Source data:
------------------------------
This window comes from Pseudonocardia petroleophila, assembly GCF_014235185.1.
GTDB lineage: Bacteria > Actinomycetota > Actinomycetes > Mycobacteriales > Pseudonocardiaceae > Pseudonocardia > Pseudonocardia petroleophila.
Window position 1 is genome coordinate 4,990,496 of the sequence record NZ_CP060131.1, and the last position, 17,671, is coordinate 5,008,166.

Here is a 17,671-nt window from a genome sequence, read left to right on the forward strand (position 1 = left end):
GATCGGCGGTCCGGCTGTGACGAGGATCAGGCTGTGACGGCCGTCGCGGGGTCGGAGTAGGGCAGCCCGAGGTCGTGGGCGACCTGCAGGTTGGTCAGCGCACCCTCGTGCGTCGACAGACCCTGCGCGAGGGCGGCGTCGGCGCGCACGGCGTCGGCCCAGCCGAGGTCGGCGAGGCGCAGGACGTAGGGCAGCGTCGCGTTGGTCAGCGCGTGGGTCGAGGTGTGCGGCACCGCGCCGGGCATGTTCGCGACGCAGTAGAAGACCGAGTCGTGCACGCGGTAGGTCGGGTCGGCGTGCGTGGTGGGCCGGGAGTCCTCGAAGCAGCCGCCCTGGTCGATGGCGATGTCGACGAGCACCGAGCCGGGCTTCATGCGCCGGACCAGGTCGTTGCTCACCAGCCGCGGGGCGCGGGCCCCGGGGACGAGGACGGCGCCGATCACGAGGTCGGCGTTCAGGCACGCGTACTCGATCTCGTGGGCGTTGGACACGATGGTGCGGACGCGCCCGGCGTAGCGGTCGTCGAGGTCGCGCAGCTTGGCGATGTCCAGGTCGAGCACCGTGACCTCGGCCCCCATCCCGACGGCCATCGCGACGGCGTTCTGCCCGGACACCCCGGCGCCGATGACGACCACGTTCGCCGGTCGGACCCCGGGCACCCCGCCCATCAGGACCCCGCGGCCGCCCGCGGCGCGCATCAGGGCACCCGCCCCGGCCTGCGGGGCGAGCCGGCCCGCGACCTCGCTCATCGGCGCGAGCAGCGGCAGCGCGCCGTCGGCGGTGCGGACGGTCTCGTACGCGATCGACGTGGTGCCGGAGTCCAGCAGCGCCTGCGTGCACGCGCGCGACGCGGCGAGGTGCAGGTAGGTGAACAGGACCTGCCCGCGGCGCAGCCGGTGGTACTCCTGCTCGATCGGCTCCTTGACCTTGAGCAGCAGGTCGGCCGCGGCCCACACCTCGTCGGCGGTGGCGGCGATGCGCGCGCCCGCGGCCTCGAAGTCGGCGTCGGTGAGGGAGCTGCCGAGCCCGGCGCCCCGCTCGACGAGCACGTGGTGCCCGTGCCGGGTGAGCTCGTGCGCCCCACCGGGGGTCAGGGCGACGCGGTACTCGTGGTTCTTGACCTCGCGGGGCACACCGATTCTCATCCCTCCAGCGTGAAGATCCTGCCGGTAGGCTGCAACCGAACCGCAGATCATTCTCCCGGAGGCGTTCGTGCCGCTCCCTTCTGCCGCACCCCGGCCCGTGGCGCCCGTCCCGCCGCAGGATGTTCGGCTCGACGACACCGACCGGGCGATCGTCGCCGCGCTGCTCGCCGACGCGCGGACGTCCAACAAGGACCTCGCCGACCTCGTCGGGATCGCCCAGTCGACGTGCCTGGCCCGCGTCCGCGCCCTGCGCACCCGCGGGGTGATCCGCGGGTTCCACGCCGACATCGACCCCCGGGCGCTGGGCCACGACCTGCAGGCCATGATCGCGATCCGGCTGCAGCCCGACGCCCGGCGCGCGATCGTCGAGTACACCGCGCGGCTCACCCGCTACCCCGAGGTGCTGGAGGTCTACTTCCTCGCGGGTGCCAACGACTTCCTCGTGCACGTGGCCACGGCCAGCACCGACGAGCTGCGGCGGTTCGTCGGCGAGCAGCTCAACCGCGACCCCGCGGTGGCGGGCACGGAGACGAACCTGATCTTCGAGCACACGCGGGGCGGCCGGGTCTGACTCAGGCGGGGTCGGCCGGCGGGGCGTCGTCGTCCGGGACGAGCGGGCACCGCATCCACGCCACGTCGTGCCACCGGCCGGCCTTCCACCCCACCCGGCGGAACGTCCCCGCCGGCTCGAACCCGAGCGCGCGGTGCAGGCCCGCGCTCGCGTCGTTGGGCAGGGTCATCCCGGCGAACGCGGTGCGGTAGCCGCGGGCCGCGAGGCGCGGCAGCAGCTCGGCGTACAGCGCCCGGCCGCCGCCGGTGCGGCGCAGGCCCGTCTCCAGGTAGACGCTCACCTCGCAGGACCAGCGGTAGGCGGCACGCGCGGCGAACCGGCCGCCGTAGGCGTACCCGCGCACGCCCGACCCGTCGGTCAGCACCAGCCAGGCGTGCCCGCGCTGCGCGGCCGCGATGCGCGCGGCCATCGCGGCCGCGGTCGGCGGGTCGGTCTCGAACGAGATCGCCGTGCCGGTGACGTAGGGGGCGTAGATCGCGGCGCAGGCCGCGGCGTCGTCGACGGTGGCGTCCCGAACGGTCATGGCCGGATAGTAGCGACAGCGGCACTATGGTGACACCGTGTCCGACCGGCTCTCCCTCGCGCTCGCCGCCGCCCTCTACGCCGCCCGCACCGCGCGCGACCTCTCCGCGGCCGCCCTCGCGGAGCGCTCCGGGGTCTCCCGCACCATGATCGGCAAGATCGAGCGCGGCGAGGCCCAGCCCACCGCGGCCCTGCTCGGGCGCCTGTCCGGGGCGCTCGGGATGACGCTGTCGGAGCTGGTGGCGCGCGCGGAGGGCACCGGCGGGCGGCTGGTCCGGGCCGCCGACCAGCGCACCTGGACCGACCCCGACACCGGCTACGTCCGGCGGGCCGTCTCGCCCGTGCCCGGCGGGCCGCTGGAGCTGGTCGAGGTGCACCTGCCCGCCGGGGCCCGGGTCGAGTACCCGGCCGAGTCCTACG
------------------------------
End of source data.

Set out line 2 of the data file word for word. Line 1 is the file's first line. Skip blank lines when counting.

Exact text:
GTDB lineage: Bacteria > Actinomycetota > Actinomycetes > Mycobacteriales > Pseudonocardiaceae > Pseudonocardia > Pseudonocardia petroleophila.